Matthew S. Schwartz

Matthew S. Schwartz is a reporter with NPR's news desk. Before coming to NPR, Schwartz worked as a reporter for Washington, DC, member station WAMU, where he won the national Edward R. Murrow award for feature reporting in large market radio. Previously, Schwartz worked as a technology reporter covering the intricacies of Internet regulation. In a past life, Schwartz was a Washington telecom lawyer. He got his J.D. from Georgetown University Law Center, and his B.A. from the University of Michigan ("Go Blue!").

From student loan debt to unaffordable housing to the opioid crisis, Democratic presidential candidate Elizabeth Warren has developed a reputation for having a policy plan for everything.

Google says it will stop offering Android updates for phones made by the Chinese telecom company Huawei. The move follows a U.S. executive order that American companies stop doing business with any foreign company that harms national security interests.

Right-wing conspiracy theorist Alex Jones and Nation of Islam leader Louis Farrakhan are running out of places to espouse their views online.

Facebook banned these high-profile personalities and several others from its social media platforms Thursday, becoming the latest tech company to officially declare them persona non grata. Many of them have already been banned from Twitter, YouTube and Apple's Podcasts app.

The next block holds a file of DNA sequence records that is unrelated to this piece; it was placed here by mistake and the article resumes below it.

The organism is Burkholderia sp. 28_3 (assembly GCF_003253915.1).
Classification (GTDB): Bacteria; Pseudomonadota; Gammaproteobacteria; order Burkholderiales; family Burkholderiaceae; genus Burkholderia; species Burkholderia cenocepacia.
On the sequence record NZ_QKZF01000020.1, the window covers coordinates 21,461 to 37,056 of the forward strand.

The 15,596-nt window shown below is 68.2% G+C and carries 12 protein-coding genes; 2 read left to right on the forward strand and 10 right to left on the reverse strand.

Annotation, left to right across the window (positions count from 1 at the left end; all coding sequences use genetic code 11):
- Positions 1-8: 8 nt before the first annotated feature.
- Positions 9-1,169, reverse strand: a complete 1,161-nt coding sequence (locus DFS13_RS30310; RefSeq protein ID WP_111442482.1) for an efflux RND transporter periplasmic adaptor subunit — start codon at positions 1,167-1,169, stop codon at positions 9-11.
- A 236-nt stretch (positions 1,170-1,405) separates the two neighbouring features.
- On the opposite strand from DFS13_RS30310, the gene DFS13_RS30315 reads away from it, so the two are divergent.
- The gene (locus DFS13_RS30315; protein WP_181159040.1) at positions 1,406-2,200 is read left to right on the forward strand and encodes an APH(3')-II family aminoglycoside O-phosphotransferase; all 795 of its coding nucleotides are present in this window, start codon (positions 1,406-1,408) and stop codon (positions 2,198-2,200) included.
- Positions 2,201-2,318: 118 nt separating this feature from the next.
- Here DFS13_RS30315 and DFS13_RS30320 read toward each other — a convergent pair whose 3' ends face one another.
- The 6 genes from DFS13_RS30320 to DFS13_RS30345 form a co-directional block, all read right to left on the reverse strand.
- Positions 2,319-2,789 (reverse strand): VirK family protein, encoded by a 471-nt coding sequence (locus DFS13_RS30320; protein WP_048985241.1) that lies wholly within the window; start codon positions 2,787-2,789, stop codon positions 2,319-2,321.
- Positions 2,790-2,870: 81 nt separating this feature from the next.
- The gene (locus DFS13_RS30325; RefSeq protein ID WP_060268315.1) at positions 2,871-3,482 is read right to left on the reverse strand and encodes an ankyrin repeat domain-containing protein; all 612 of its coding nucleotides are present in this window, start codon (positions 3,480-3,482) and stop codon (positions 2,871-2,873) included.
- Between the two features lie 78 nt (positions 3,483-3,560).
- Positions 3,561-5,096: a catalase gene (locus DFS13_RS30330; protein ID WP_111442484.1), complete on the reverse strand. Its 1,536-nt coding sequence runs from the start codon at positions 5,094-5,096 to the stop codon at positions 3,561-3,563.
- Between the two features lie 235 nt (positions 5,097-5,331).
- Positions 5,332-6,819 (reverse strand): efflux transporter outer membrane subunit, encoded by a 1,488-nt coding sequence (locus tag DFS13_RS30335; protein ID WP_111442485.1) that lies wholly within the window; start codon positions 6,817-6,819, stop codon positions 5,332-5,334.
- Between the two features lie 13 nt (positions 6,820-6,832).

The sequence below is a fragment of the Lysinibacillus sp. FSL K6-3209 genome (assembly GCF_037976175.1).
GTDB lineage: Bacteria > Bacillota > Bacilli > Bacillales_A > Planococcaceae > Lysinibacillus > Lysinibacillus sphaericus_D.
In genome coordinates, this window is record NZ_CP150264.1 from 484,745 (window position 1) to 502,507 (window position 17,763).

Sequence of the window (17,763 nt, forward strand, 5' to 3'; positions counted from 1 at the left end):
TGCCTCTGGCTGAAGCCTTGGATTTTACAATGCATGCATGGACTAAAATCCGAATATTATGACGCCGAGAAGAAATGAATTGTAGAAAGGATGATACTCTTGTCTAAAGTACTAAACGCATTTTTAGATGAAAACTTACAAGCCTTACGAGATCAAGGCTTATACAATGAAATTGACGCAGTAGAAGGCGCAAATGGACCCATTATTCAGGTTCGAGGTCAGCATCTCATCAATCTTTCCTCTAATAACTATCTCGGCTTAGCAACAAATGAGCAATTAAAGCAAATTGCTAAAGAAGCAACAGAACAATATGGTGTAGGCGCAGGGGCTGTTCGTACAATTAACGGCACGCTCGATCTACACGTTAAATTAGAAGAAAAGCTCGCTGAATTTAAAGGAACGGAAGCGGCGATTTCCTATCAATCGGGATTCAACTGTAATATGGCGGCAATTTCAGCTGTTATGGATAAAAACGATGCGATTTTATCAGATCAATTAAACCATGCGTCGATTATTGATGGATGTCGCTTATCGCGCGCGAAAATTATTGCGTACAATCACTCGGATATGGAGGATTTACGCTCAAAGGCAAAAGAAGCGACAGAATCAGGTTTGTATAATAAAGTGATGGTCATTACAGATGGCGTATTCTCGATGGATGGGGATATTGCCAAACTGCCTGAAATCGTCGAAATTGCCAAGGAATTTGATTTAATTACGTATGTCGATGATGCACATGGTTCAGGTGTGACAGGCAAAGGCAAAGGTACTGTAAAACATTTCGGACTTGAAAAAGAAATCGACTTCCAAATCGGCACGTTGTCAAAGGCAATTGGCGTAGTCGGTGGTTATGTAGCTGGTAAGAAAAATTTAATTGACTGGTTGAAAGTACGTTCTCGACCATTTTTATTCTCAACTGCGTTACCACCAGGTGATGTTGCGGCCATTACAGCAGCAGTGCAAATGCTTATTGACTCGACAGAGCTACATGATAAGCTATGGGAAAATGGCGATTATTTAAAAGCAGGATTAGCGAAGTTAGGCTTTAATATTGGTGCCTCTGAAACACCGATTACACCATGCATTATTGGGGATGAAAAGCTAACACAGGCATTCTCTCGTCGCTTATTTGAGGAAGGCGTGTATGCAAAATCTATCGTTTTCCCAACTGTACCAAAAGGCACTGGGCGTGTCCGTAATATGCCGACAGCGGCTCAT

A 32-year-old soldier, straining to get a better view of the inside of Hawaii's Kilauea volcano, was seriously injured after he fell from a 300-foot-high cliff into the volcano crater.

According to a parks spokesman, the man climbed over a metal guardrail to get a better vantage point. Then the ground beneath him collapsed.

A Jewish family has lost a 15-year legal battle to recover a painting stolen by Nazis during World War II.

An 1897 impressionist work by Camille Pissarro, Rue Saint-Honoré, Après-midi, Effet de Pluie, depicting a rain-covered Paris street, had been in the family since 1900. But when Fritz and Lilly Cassirer decided to flee Nazi Germany in 1939, the government had a condition: If they wanted a visa to leave the country, they needed to hand over the oil painting in exchange for about $360 — well below the painting's value.

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